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Southern banner. (Athens, Ga.) 1832-1872, September 21, 1832, Image 1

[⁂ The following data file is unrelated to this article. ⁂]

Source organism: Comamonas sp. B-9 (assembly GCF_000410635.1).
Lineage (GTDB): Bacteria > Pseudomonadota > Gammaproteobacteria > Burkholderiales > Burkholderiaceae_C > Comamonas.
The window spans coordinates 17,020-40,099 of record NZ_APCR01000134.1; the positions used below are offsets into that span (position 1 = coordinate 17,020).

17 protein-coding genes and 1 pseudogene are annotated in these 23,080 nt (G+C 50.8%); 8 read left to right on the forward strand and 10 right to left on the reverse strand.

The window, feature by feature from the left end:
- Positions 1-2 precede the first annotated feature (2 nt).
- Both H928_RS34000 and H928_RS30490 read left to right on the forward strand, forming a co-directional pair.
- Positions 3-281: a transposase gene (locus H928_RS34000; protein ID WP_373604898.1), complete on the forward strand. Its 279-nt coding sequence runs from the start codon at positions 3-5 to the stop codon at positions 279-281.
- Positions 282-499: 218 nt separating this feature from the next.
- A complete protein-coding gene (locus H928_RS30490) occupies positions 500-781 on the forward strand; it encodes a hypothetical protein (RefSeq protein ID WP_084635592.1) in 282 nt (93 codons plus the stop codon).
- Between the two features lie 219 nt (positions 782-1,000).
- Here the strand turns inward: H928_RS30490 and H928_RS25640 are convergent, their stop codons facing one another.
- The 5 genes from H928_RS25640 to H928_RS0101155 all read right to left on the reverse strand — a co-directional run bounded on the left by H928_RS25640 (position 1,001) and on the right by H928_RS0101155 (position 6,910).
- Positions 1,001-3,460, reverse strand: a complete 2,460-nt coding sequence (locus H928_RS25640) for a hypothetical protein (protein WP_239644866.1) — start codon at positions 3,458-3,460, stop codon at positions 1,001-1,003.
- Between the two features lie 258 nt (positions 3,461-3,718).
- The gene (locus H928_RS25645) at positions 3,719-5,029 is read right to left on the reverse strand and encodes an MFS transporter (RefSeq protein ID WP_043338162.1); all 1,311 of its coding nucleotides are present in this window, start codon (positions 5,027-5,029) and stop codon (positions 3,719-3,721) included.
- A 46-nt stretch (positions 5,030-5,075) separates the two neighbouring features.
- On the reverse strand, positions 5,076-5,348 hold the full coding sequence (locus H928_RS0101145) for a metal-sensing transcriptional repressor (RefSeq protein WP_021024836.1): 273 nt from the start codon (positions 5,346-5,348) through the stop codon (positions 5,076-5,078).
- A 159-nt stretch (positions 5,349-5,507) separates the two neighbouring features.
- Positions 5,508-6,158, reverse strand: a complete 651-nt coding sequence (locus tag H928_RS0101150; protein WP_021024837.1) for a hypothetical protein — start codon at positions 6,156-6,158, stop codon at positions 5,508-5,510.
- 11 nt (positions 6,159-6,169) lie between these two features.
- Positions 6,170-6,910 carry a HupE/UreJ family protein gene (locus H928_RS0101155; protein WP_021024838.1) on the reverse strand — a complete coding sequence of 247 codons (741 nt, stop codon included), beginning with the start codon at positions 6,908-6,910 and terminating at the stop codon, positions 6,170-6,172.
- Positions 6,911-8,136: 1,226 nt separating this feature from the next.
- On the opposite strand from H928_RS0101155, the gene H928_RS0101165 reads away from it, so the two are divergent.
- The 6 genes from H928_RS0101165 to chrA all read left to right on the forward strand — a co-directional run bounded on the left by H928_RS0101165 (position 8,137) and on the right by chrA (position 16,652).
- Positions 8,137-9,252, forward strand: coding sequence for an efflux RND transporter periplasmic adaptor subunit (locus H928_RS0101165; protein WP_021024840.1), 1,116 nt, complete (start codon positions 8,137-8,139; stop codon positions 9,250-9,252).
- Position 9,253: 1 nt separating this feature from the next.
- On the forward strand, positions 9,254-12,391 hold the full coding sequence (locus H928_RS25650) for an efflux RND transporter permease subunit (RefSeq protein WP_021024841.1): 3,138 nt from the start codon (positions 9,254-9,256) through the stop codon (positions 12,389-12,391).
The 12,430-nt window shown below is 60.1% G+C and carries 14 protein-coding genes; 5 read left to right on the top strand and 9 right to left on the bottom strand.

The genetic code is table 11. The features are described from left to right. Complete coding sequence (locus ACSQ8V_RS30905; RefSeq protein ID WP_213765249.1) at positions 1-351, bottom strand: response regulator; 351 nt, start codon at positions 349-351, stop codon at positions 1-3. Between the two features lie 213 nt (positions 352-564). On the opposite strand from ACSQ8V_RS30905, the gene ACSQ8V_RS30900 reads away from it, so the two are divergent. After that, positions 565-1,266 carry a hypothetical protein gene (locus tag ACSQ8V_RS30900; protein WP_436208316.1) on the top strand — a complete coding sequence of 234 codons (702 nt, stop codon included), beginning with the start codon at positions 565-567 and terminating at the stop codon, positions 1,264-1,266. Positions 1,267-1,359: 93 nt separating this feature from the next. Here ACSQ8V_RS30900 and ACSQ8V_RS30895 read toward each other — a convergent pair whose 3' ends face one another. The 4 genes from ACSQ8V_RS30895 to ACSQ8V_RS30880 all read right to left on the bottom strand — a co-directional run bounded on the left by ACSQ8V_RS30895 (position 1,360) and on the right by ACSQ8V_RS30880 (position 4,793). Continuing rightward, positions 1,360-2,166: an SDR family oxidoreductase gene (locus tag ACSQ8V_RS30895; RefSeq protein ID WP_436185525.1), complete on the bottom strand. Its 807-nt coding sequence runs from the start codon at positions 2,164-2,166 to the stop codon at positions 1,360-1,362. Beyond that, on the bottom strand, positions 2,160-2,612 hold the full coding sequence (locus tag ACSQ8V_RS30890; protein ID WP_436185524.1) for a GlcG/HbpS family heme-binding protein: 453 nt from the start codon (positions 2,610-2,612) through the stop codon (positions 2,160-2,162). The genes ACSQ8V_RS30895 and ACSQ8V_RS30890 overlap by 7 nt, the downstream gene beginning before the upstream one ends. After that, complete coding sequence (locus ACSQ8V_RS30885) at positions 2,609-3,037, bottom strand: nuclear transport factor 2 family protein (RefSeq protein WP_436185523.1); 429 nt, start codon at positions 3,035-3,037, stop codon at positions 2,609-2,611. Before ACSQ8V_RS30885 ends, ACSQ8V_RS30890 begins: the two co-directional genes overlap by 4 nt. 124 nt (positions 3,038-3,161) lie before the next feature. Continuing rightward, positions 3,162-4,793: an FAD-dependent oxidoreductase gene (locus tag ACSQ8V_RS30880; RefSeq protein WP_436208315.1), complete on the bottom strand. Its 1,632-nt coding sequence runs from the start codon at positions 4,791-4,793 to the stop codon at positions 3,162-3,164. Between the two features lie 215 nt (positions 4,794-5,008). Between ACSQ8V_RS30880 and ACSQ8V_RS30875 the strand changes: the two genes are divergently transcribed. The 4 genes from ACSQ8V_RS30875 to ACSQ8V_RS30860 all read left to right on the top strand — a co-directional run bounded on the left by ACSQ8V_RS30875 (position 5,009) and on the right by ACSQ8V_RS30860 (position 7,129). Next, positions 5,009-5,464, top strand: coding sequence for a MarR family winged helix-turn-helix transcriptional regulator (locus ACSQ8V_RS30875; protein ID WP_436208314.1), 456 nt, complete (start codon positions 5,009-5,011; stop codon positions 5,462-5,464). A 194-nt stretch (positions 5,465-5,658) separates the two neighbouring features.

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h y j ! The ferment of a fired, is preferable to the torpor of a despotic, Government. 5 VOL. I. ATHENS, GEOHOIA, SEPTEMBER 21,1882. NO. 27. UoUtecal. From ike Augusta C>iisliluti?na'isl. The following is the Circular addressed to I,h c Candidates for Congress, hy the ( ominittie lof Correspondence appointed nt the Biehmond meeting in Augusta, “ it would ho “ extremely I Jefferson and such stnte papers and decisions langerons” at any time for the pr.opi.F. to fleet op.LF.GATrs (o meet in contention, and invent tliem with Jail power to maintain, preserve and defend, the rights and privileges of the free citi zens of this State." For I am clearly of opin ion, the people are folly competent ,to act far ICountv meeting, on the 18th instant. For ton, tne people r leach of them, n copy has been directed to His themselves, and may be safely trusted with their r Post-Office. But as some of those gen- ■proper It lent an are now travelling, the Committee has I thought it advisable, to make the pr sent pul.- llicntion, with a request, that they will accept it las a substitute, for the formal letters whic h their lahscence from homo may have prevented them I from receiving. AUGUSTA, 20th August, 1822,' SIR : —Wo address you in the performance | of a duty imposed on us hy the following Reso lution, adopted at a Meeting of tho Citizens of |Richmond county; on tho 18th inst. » Resolved, That a committee of three, nnmc- |ly: Col Wm. Cumming, Judge J. P King, and ■Aug. Slaughter, Esq. bo appointed to as- Icertain, by direct correspondence with the can own rights, powers and interests, even in moment of excitement like the presentand have good sense enough to select persons who will honestly and faithfully represent their wish es and feelings. I believe every unconstitutional law of Con gress to be null and void, and has no legal force or obligation, and that each state, has a right to treat it as a nullity. I have never entertained a doubt, that the State of Georgia had the right, to claim all the Creek lands within her limits, under the treaty of the Indian Springs, and to treat, as a nullity, the treaty subsequently made, by which she was deprived of a part of that land. I believe that tho State of Georgia had the right to extend her lows over the Cherokee nn- con didates for Congress, and for the Legislature, lion . to ity and execute Tassels ; to try, con- from this connty, what are their sentiments in yict nn( , 8 ' nten to impr i S o„ m ent in the Peni- regard to nullification, and to publish such an- j tenfiaryi Worcestcr and Butter, who refused to swers as may be received. obey the laws of Georgia; and to disregard the As Members of that Commi tee, we rcspec-j dtr ision of the Supreme Court, and the inter- tifully request that you will oblige your follow ofthn fr nitcd Slatcs Q3 uncon , lilu . citizens of Richmond, hy communicating tional and void. through us, your “ sentiments m regard to mil- j Thn , //(f ^ 0 f Georgia has the right also llificution.” Their motives wil he: more P r0 P*' t0 mne y and grant the lands in the ChcMec lorly explained hy t her own acts, than by any nal{on J 0 htr nwn cilism>t in ,^1* of the said Icominentary of ours; wo have therefore taken hlmome , a nnd //[c Cherokee treaties, Ithc liberty ot annexing a complete copy of the „, c miud staUl s]wM M , h ■Preamble and resolutions which were adopted ■. vt/d g er ^ g 0)y ‘ 1 by tho meeting. We have the honor to be, sir, very respectful ly vour obodient servants, 1 ; WM. GUMMING, J. P. KING, AUG. SLAUGHTER, of our Conn-, which hove any beating upon the -ubjcct. it has been invariably explcssed, as it will continue to he, in strong terms, upon all proper occasions, nnd I will not now forbear from declaring it to be mv belief, that if the pat riots and sages who are dead, and whose wri tings have been cited to establish (lie correct ness of the doctrine of nullifiication, were alive, that they would disclaim, as Mr. Madison has done, that interpretation of their language, which has been made to aid the introduction into our system of government, of a novel state action, as a rcdiess for unconstitutional legislation, which might result cither i the dissolution of tho Union, or' in the discnnifituro of a sovereign stnte, in its pursuit of constitutional rights, by unconstitutional means. I am gentlemen, very respectfully, your obedient servant, JAMES M. WAYNE. Messrs. Cumming, Kingjmd Slaughter. Athens, August 13, 1832. To ff m. Camming, J. 1\ King, and Jl. Slaugh ter, Esqrs. Gentlemen: I have received from you, as the organ of n meeting of tho citizens of Richmond County, a communication accompanied hy their resolutions, in which a request is mude to know my “sentiments in regard to Nullification.” This shall be promptly done. Hut I owe it to a sense of self respect, as well as of candour to you, to state, that in tho fuco of your third res olution, containing a threat to vote against any candidate who advocates that doctrine, 1 should certainly have declined a compliance with the w ishes of your meeting, but for a consideration much higher than that of appeasing a political ■superfluous to copy-] J proper time for her to call a convention of tion of his country: I Editors of papers in the ac arc reques c XItE pnopt.F, to consider and adopt the proper! my wish te address I to give this an insertion. ' - ANSWERS |Received by tiic Richmond Com mittee of Correspondence, on the subject of Nullification. Columbus, 25th August, 1832. Gentlemen,—Your letter of tho 20th August listen, while perhaps the blood will curdle with fed, or the mutter is now thrown upon the gene- indignation, nt General Gnino’s despatch td that ral government to take its course.—If it yields, officer: “ Col. Chambers (said he) with five j the authority of that government has been held companies of the first, nnd Major Donoho, with ; in perfect contempt and rendered null and raid. four companies of the fourth regiment of infant-1 If it proceeds then ail tho consequences of revo- ry, have taken the positions assigned them viz. i lulionary action, anil tho effusion of blood, so the former nt Marshall’s Ferry, Flint river, nnd much dreaded, in relation to the tariff, must bo tho latter nt Princeton, Chattahoochee, with in- tho inevitable result. And I believe tho protective system, (which has been openly avowed nnd fully recognized 0 _ rr _ r by a largo majority in the last session of Con-1 denunciation, or essaying to conciliate a doubt- gross,) to ho unconstitutional; that it should' ful ihvor. It carries no terrors to me. But have no more force and effect than tho new i the crisis has arrived when every man should . avw. j treaty, the intercourse-low, or the decision of i speak out holdlv, nnd whatever may be the con- [Hero follows in the ongina , c ream c the Supreme Court; that Georgia has the same sequences to himscll, to meet them like a man, land Resolutions referred o, w licit to oug right to treat it as a nullity ; and that this is the and endeavour to savfc if possible the constitu- |juperfluous to copy.J t j 1 proper time far her to call a convention or I tion of his country: To this end it has been i the people of Georgia, ns measures to compel its repeal. I well for tao purpose of arousing thorn to u prop- “ Under these momentous circumstances, the ersense of their wrongs, as to disabuse their precise policy, which Georgia should adopt, re- j minds of a carefully lodged prejudice intended mains to lie determined. But I trust, that what-; to impni that hold on their affections, which I ever contingencies may arise, she will want. had fondly hoped had been well earned on my struetions corresponding with yours of tho 21st neither courage to sustain her honour, nor cotm-1 part. Your address has furnished that opportu ne! to temper her courage. She has no passion nity. As your meeting, doubtless, in a spirit of for change. She retains tho strongest attach-1 what it conceived to he its rights, has subjected covering tho rosolutons of tho Richmond meet-' ment to tho system of her adoption. But it her! me to a political catechism under a menace, will ling, with your request to know my “ sentiments own government wrong her with a had faith, it bo offended, if I, in my turn, without such fin regard to nulliticution,” has just been rcceiv- j which would not bo endurable in a stranger; if, rigour, seek tu know “ what are their sentiments led. When culled on by a public meeting of my complaints of our injury, are to be answered hy j in regard” to Mr. Jefferson ns a statesman? I fellow-citizens, I feel no difficulty in expressing the infliction of a greater; if she is now to be' He has merited, nnd justly received, the titlo of j my opinion upon any subject of public interest, bullied because she will not submit to be quietly' an Apostle of Freedom. He is the great ora- I when that subject is presented to me understand- duped; it needs no spirit of divination, to pro-j elo of southern politics. In his opinions every Inline.” ingly; but it is out of my power to give a specific nounco that the portents are evil. Yet I do not' statesman is safe who has the true nnd proper] What became of the new treaty? Georgia the usual forms of legislation, sanctioned by tl&o answer, in regard to a matter that 1 do not dis-1 despair. A ease so plain, appeals to tho com-J veneration for civil liberty. Will uny thing he! nullified it. She resisted tho authority of the Executive, nnd Legislative branches of govcm- tinctiy understand. So many versions and read-. man sense of our countrymen. Georgia sues has said he good authority with your meeting ! general government because its net was uncoil-; ment, hut has been pronounced constitutional ings have been given to the term '“JVullifica- 1 for no favour, advances no fictitious pretensions If so, then mark his own words, uttered in op-. stilulinnal,und being in the right, though force by tho highest Judicial power, passed all the ' 1 - ‘ r — —»-•*.-—i— • • — 1 was not only threat! nod, hut arrayed, she tri- guards that can give the stamp mid authority of umphed, and the old treaty was sustained. Fo, law, surely there can ho but little cause to dread the federal troops marched to Flint river, and a similar opposition to the tariffact founded up- then marched hack again. This is one, on an equally Hngrunt usurpation. But we are act of nullification. I understand that the only told they are not similar cases. Let us examine objection to nullification is, it has a tendency to, this point. Tho intercourse law is founded upon revolution nnd bloodshed, nnd to bring tho Cede-! that power in tho constitution, which gives to ral government into contempt. What could so Congress the right tu regulate commerce with the hy a for ign nation, for as to all ungranted (low ers it is to these states a completely foreign go vernment. The two first positions need no commentary, the last suggest these reflections. Suppose Great Britiau should pass an act lor the bene fit of her manufacturers, to operate in Georgia, what would the state do? I care not what, hut whatever was done, precisely that ought to he done, in relation to the same act passed hy tile federal government, tin tile right is wholly’ and absolutely usurped in both eases. If Foutli- arolina, our neighboring state, were to pass such a taw, every body would see its absurdity, and Georgia would nullify it in an instant) then where is the difference between one state nnd twenty-three states.' Where is the difference between the northern states doing this thing, in their separate state legislatures, or, under the pretence of constitutional authority, combining and meeting in the halls of Congress for the same purpose, if both methods be equnllly out of the pale of the constitution? Why should we not as readily resist nnd usurped act of the general government as that of any other gov ernment ? There is no reason for it, nnd in four distinct cases has the State of Georgia applied, as Mr. Jefferson calls it, this rightful i:eme- DV. May I again respectfully ask your meeting, “ what are its sentiments in regard to Govern or Troup’s political principles? Ho says,“what ever a state does in its sovereign capacity, will bo right” Acting upon this principle, in 1825, when tho general government attempted to an nuli tho old, hy what was called the netr treaty he solemnly declared it should not be done, stil ted boldly that he “ would cinplriy all the limit ed means in his power to prevent it” and order ed the Hancock troop of horse to hold them selves in readiness. What stronger “ revolu- tionarij tendency” could any measures exhibit ? But this was not ell, the Secretary of War or dered troops into the nntion to overawe the state, L. Slat/ s,) would he the usurpation of a power nevergranted by the states.” And what wns to be Ihe remedy in such cases of usurpation! Hear ken to the Governor; “Such an attempt, whenev er made, will challenge tho most determined re sistance, and if persevered in, will evidently even tuate in the annihilation of our beloved country. But was this all lie said ? No 1 The best evi dence of his firmness yet remains, and is in ex act accordance with that of Governor Troup:— “ In exercising (continued he) tho authority of tlmt department of the Government which de volves on me, 1 will DISREGARD ALL UN CONSTITUTIONAL REQUISITIONS OF WHATEVER CHARACTER OR ORIGIN THEY MAY BE, and to tho best of my ability, will protect and defend tho rights of tho State, and use the means allurdcd me, to maintnin its laws and constitution.” These are principles every way worthy of a Statesman, and such as every man should he proud, much less afraid, to avow. But let us mark {(ye issue of this mission ary ease, and here I must ask again, “what aro the sentiments of your meeting in regard” to tho Missionaries? When I affirmed in Congress thnt “ before the Missionaries would ho taken trom the Penitentiary hy virtue of the decision of the supreme court, Georgia would became a how ling wilderness,” a letter from tile city of Augusta, the place where your meeting was held, informed the Editor of the National Intel ligencer, that I did nut speak the scntimentB of the people of Georgia.. Now I had overy reason to suppose he formed iiis opinion upon tho views of his neighbors, if he spoke the truth; and if so, tho political opinions of that city are at vari ance with the rest of the good people of Georgia, lor the information thus given hy tho Augusta letter has, in all its parts, been wholly uncon firmed. And this induced me to fear that there might bo an interest in that flourishing city, not altogether in unison witii the good southern feel ing of the rest of the state. Be this as it may, the decision of the supreme court has bcenmrm- of lost month.” Did this alarm Governor Troup? Let me bring to your recollection that patriot’s reply to Mr. Adams; “The Legislature of Geor gia, will, at its first meeting, he advised to re sist any effort which may he mndo to wrest from tho state the territory acquired hy thnt treaty and no matter hy what authority thnt ef fort he made. If the legislature fail to vindicate that right, the responsibility will bo theirs, not Tho decision purports to ho founded upon tho intercourse law passed hy Congress in 1802, to regulate trade with the Indians, and also upon the solemn Treaties of tho United States, de clared hy the constitution to be the supreme law of tho land, Now it is resisted hy tho State of Georgia, upon tne ground (hat tho law and tho Treaties are unconstitutional. What is the plain and fair inference to be drawn from this ease ? If a state con rightfully resist a law which lias not only gone through tion,” thnt I do not know in what sense, it is in- J of-yesterdny ; she contends for rights alone— j position to Ihe Sedition Law, one not more un tended to bo used hy tho meeting; nnd would, rights coeval with tho republic, and emblazoned constitutional than the tarifl’act. “When (said prefer postponing a reply, till I could bo cor- J rcetly informed. Lest, however, 1 may be sub- [ joctcd to the imputation of attempting unneces- i sary delay, hy wniting till I could receive that in the rights of its birth. Let the sober wisdom this great man) pow ers are assumed, which of tho nation, ponder on her claims, unbiassed have not been delegated, a NULLIFICATION hy tho flippancy of past fanaticism, or the astute • of the ACT is the R1GI1TFUL REMEDY : A l i j u ■ 'im...» vvrnv a'p anw .. wiTtmiT follies of scholastic jurisprudence. Under such information, I will endeavour, so far as I am able, i correction, all may yet bo well. But if this to comply with that request, and proceed to give last hope is to fail; if Georgia is indeed pro scribed ; if insulting lyrraimy, marking her for a victim, presents to her option, the sole alterna tive of danger or degredation—Speak tombs of tho Revolution ! For you can proclaim her choice!” My opinions and feelings, have been well ex pressed by “ Oglethorpe,” in the proceeding pa- sulting from tho compact to which the States are! ragrnph. I do not desire to go farther. If these parties, as limited by the plain sense and inten- j opinions subject mo to tho charge of “ nullifica tion of tho instrument constituting the compact, tion,” I nra willing to abide the consequences, and as no furthor valid, than they are authoris- j They arc dearer to me than any office of the cd hy the grant enumerated in that compact; I Stale or tho United States within the gift of the and that in case of a deliberate, palputle, and; people. I will not give them up ; I will not re- threat of your meeting can never come to soon dangerous exercise of oilier powers, not granted tract them, though even Calhoun or McDuffie for my own inclination. I you my opinions I agreo then, with tho third Virginia Resolu tion, which I have long made part if my politi cal text book, and which reads thus :— “ That this assembly,” (tho Virginia Legis lature,) “ doth explicitly declare, that it views the powers of the Federal Government, as re- That EVERY STATE has a NATURAL RIGHT, in cases not within tho compact, to NULLIFY, of their OWN AUTHORITY, all assumptions of power by other.?, WITHIN THEIR LIMITS : that without this right, they would he under tho dominion, absolute Rnd unlimited, of whomsoever might exercise this right of judgement for them.” Here then, you have my opinion in full. Of Mr. Jefferson's political creed I shall never be afraid or ashamed. Whenever his doctrines cease to be considered orthodox, hy the south ern people, for they never were in odour in the north, I feel entirely confident I am unfit to be their representative, and the execution of the by [tie said compact, the Slutes, who are the par ties thereto,have the right, and are in duty bound, to interpose, for arresting the progress oj the evil, and for maintaining within ilietr respective lim its the authorities, rights and liberties appertain ing to them.” I believe, with Mr. Madison, “ That when resort can be had to no tribunal superior in au thority to the parties, the parties, themselves, must he the rightful judges, in the last resort, whether the bargain made has been pursued or violated." “That the States are the parties to the constitutional compact, in their sovereign capa city, and of necessity, that there can be no tri bunal above their authority, and consequently that as the pa ties to it, they must themselves de cide, in th^ last result, such question us may he of sufficient magnitude to justify their interposi tion.” I believe, therefore, thnt the Supreme Court of the United Stntes is natof superior authority to the States; and, with Mr. Jefferson, “ that the judges of the same are not the ultimate ar biters of all constitutional questions;” that it would be dungcruus to grant them that power, and would lead to the despotism of an Oligar chy ;” and with him, I also believe, “ that the ultimate arbiter is. the people, acting by llieir de puties in conventions I am, therefore, brought to the conclusion, that the Legislature of tho state cannot, but that the people of each state, acting hy their deputies in convention, must, in all “cases which are of sufficient magnitude to justify their inter position,” determine upon the proper mode and measure of redress, for every violation of the constitution. And I cannot believe, with the should approve and adopt them. 1 am, gentlemen, very respectfully, yours, SEABORN JONES. Messrs. Cumming, King and Slaughter. SPARTA, 24th August, 1832. -I have just received from you, It is true that Mr. Jefferson has not pointed out the mode nnd manner of nnllyfying a law; but this must bo left to tho wisdom and discre tion of the state whose rights aro invaded hy tho assumed power, nnd must he as various as the acts aro varied that violate tho ciinstitution. Any plan, I enro not what it is, that rids the effectually produce nlf theso events as (ho ease I have just mentioned ? The second instance was tho enso of Tassels. Indian Tribes. Tho tariff act is said to rest upon the right to regulate commerce w ith foreign nations. Now mark, both of these pow ers are A mandate was sent from the supremo Court of found side hy side, in the 8th section of the 1st the United States, to suspend his execution until ; article of tho federal constitution. Suppose both he could he heard before that Court on a writ of j laws, for tho first time, had hern passed ot tho error. What said ihe legislature ? last Congress. The first, containing a provis- “Resolved, That the Governor and every oth- > ion that the Cherokee nation of Indians within or officer of this state disregard any and every the limits of Georgia, wns an independent na- Gcntlemen as a Committee of tho citizens of Richmond j state of the oppressive measure, is a nullifica- county, your circular of the 20th instant, re- tion of that measure. To nulliliy is simply questing me to communicate through you to nothing more nor less tlwn to render null and your constitutents, my “ sentiments in regard to j void. All unconstitutional laws are null and nullification.” The answer shall be as brief and explicit us the enquiry. I do not believe nul lification to bo either a peaceable or efficient remedy against tho oppressions of the tariff) and I ain entirely opposed to it. With sentiments of highest respect, your ohdt’t. serv’t. CHARLES EATON HAYNES. Messrs. Cumming, King and Slaughter. Washington, (Wilkes)August 6,1832. Gentlemen,—The people of Richmond, hav ing exercised the truly democratic right of end ing upon candidates for their suffrages, to de clare their sentiments in regard to Nullification; I will express mine by adopting the words of one of their resolutions. I believe “the doctrine false in theory,” anil think, “that in practice, it would prove most disastrous to our country.” Such was my conclusion after having plten- tively read and ronsidered the exposition of the Vice President and all that has been written in favor of Nullification by other gentlemen in South-Carolina, in connection with the Virginia and Kentucky resolutions of 1798—the report of Mr. Madison in 1799—the writings of Mr. void. Is this objected to? I presume not. Then your meeting, in its very first resolution, has declared that the tariff art is “ unjest und in consistent with the spirit of the constitution.” Is it too much to say that an unjust law, one in consistent with the spirit of the constitution, ought to be null and void? As much us this doctrine is now derided, I affirm, without the fear of contradiction, that it is the very doctrine upon which Georgia has acted from the founda tion of her government. And I wil] now prove it. I luy dow n these positions: 1st. Thnt an unconstitutional law is NO LAW', and no man or community is bound to obey it, nay they are bound to resist it, for every inan is sworn to support the constitution. 2d. A law “ unjust and inconsistent with the spirit of the constitution,” is a violation of the constitution, because it is a perversion of that instrument, a perversion is u breach of its inten tion, and according to all rules of construction, legal or moral, the intention must govern. 3d. Thnt the General government can pass no law for which it does not find an authority in thh constitution, mid that if it does, it is no more binding upon tiic states than if passed mandate und process thnt has been or shall he served upon him or them, proceeding from tho supreme court of the United Ftatcs, for the pur pose of arresting any of the criminal law s of this state.” Resolved, That the Govcmo/, with all thoforce nnd means placed at his command, resist and repel nny nnd every invasion from w hatever quar ter, upon the administration of the criminal laws of this state.” What language can he stronger? And do not the resolutions imply the probability of a conflict that the State might have to battle it with the General Government! But when the consti tutional rights of a slate arc violated what ether alternative is left ? We read from the lessens of the Revolution tlmt the motto of our forefa thers was liberty or death,and so far,I am proud to say the conduct of Georgia has evinced to tho world a noble vindication of the maxim. In reference to the third instance, 1 must beg leave again to reiterate the .enquiry to your meeting, “ what aro its sentiments in regard” to tho political course of Governor Lumpkin? For whatever may he their objections to that of Gov ernor Troup, so for as relates to these doctrines, he has been fully supported hy the present Gov' ernor. At tho Inst session of tho legislature, Governor Lumpkin communicated to that body, that he had received two citations commanding the State of Georgia to appear in tho supreme court, to show causo why the judgments render ed in our state court against Worcester and But ler, should not be set aside. What said the Gov ernor on that occasion ? That which ought to command the admiration of every friend of state rights.. “ Any nttempt (said he) to infringe the evident right of the state to govern the entire population within its territorial limits,and to pun ish all offences committed against its laws, with in those limits, (due regard being had to the ea ses expressly incepted by the constitution of tho tion, and not subject to tho laws of Georgia.' The second, containing u provision that the peo ple of Georgia should pay u tux to the northern capitalists to protect their manufactures. What would Georgia do with the first law? Need I answer tlmt she has already nullified precisely such a law, in the present intercourse law, and the derision founded thereon. If then she would nullity tiio first law , can there he a sensible dif ference, in point of effect or principle, between that and the last ? It is said their difference is in their consequences, the first applies to a sin gle state, the other to all the states : and pray what has one sovereign stnto to do with tho rights of other sovereign states in their seperute capacities I It is not recolloctrd that one state lias nothing to do with knottier, only in the stipulated articles that have confederated them together, and so soon as tho confederated gov ernment passes u law out of these articles, each state throws itself upon its original sep- erate rights, and may employ whatever means it pleases to prevent the operation of that law, or if it chooses it may submit to its authority. Tho other states may desire the protective sys tem, indeed more than two thirds clamor for i|. ( tan this be any good reason why Georgia shall submit to it. Suppose all (lie other States, like Louisiana nnd Kentucky, should he bought up and bccomo reconciled to the late act, cun it be contended that Ge-wgia must become so too? Does it net occur to every mind that there can be no possi ble difference between robbing tho States, by piece meal, of (heir constitutional rights, or do ing it in one general attack upon the whole sis terhood? The rcasoqing that would aftemptto make a difference will establish this position. If a refiian attacks a single individual, hq must re pel him immediately, but it ho attacks him in company with twenty-three others, sixteen of wheia arc willing te be robbed, and tho other